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Tenonitis is a rare eye disease that is represented by inflammation of the Tenon capsule. The Tenon capsule, also known as the fascial sheath of the eyeball, is a structure surrounding the eyeball, and when it becomes inflamed it may cause issues in regards to vision. Also known as orbital tenonitis, tenonitis is associated with the SLC26A3 gene. The inflammation of the Tenon capsule resulting from heightened blood flow may also affect the lacrimal gland and the extraocular muscles.
Signs and SymptomsEdit
Signs and symptoms depend on the severity of the case with tenonitis. In mild cases it may just be an uncomfortable sensation in the eye socket. In extreme cases it may cause permanent blindness or eye removal is needed.
- Intraocular pressure
There are no specific causes of this disease. With this being so rare not enough research has been allocated to pinpoint a specific cause of this disease. The main thing that we know about this disease is that the inflammation of the Tenon capsule may be related to macular retinal edema and intraocular pressure quantitative trait locus.
With the lack of research and understanding about this specific disease it is hard to come up with a mechanism that outlines how this arises in the body. Although we cannot pinpoint specifically how it occurs, there are some findings that may help us get to that point in the future. A gene that is associated with orbital tenonitis is the SLC26A3 gene. This gene mediates chloride and bicarbonate exchange and additionally transports sulfate and other anions at the apical membrane, part of the plasma membrane of enterocytes. It is also known that related phenotypes are Increased shRNA abundance (Z-score > 2).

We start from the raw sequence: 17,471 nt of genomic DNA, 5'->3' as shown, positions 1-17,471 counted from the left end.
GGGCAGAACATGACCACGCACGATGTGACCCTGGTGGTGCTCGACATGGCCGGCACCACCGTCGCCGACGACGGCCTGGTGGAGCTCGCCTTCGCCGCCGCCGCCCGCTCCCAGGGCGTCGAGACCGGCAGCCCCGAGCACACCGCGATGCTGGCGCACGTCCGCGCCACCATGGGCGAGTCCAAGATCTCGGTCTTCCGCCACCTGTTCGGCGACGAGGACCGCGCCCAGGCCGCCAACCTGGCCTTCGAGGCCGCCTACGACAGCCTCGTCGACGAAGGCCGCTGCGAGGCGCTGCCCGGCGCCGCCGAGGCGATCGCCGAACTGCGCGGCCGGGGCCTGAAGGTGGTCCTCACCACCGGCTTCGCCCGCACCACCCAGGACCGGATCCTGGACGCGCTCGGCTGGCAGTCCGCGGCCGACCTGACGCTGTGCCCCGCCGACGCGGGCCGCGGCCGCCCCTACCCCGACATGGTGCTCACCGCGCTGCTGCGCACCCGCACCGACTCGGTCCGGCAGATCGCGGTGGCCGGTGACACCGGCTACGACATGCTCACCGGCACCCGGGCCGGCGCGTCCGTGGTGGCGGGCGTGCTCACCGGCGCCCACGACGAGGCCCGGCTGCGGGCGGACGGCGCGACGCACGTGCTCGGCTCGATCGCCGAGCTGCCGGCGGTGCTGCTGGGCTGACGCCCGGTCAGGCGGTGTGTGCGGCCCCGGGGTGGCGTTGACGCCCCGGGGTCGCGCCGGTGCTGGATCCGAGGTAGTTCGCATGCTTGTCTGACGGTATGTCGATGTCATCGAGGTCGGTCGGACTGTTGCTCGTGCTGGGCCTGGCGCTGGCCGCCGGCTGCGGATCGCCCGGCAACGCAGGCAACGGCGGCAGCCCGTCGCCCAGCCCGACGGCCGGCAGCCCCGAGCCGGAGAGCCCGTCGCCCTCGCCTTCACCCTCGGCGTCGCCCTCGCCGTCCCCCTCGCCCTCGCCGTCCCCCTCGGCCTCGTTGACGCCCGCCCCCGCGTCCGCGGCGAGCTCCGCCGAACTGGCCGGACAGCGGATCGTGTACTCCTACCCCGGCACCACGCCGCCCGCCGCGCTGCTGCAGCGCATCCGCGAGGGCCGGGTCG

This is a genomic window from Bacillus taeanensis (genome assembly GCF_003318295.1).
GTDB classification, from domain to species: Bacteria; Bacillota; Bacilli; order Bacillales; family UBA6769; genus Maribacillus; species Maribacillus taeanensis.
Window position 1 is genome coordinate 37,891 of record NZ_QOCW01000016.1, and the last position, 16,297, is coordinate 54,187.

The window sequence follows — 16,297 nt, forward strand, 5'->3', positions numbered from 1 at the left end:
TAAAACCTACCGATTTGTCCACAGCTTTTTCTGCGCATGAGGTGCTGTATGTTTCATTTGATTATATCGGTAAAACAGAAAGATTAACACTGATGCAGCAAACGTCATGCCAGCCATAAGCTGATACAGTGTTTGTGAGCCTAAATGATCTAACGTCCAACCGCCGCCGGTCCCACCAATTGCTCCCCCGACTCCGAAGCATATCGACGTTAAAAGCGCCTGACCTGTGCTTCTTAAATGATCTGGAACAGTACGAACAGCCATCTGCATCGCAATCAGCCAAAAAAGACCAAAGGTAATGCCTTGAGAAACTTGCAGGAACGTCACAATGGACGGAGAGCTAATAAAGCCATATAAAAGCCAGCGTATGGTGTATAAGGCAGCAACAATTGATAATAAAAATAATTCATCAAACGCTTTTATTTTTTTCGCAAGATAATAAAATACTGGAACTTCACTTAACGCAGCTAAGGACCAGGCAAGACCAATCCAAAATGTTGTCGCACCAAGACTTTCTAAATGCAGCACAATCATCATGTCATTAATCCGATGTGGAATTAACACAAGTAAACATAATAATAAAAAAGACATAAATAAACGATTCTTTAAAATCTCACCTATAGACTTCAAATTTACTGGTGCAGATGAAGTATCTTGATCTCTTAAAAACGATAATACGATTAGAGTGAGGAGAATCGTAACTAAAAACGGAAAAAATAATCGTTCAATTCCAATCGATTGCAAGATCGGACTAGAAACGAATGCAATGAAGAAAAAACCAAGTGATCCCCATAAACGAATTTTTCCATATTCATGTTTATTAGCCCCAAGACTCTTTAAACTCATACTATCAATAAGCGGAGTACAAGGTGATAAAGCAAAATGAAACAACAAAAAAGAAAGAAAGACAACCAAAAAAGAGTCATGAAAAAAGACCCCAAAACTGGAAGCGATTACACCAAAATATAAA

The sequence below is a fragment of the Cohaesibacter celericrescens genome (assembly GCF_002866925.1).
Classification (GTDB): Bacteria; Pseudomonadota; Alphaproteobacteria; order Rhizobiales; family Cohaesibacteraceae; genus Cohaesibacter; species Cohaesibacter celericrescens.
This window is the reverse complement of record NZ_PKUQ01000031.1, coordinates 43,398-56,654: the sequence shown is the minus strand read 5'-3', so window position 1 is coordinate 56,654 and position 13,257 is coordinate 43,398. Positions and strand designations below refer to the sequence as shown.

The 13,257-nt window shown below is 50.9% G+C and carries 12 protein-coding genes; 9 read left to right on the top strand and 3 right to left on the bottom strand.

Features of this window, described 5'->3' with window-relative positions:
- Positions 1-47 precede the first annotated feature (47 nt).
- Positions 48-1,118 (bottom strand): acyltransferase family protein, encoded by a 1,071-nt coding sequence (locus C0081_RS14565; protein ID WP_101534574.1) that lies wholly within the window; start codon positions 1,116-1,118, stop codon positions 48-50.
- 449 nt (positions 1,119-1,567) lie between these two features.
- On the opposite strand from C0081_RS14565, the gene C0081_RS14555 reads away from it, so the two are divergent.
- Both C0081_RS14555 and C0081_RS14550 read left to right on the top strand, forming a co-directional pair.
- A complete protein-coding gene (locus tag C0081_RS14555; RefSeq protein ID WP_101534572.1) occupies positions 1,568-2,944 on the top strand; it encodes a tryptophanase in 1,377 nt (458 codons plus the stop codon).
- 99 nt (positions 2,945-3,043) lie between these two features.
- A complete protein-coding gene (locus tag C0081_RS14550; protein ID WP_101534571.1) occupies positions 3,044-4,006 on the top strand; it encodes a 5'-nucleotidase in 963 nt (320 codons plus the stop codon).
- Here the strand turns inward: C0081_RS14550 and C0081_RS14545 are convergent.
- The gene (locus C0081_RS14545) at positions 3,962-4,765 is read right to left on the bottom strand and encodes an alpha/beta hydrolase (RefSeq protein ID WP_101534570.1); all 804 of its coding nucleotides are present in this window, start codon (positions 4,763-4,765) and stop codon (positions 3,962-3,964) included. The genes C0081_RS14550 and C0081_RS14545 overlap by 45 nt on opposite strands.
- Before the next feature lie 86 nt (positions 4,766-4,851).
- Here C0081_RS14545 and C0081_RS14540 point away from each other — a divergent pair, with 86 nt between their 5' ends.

Tenonitis can be identified and diagnosed a few different ways. The Tenon capsule may have inflammation from a disease called idiopathic orbital inflammation syndrome. There is no history of trauma or adjacent focus of infection with this disease. In order to diagnose tenonitis some type of imaging is needed, such as a CT or MRI. The imaging is used to capture the inflammation and to spot any possible chance of infection. For chronic diseases a biopsy may be needed to determine an underlying condition that may be causing the recurring inflammation.
The main course of treatment for this specific disease would be to surgically excise the Tenon capsule. There is no info that implies the inflammation of this capsule will go down over time so the known course of action would be to have it surgically removed in order to relieve uncomfortably and to prevent further irritation to this area.
Although this may not be a lethal disease, it will progressively get worse over time. Depending on the severity of the disease, this may have months of progression. When going past 3 months of having issues, the main course of action would be to surgically relieve the pain or total excision of the affected area.
This disease has no specific population it targets more. With the information that is provided by previous research, this is a typically universal disease that can affect any population.
Currently there haven't been many studies conducted in regards to the Tenon capsule. In one study the objective was to see the efficacy of excision of the Tenon capsule by way of trabeculectomy alone, and also combined with partial tenonectomy. There is further research needed to be done to determine the cause of this specific disease, what happens during the progression of it, and treatment plans that need to be put in place.
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- Dubey, Suneeta; Singh, Nishtha (March 2017). "Excision of the Tenon Capsule in Pediatric Trabeculectomy". Journal of Glaucoma. 26 (3): e126–e127. doi:10.1097/IJG.0000000000000469. ISSN 1057-0829.
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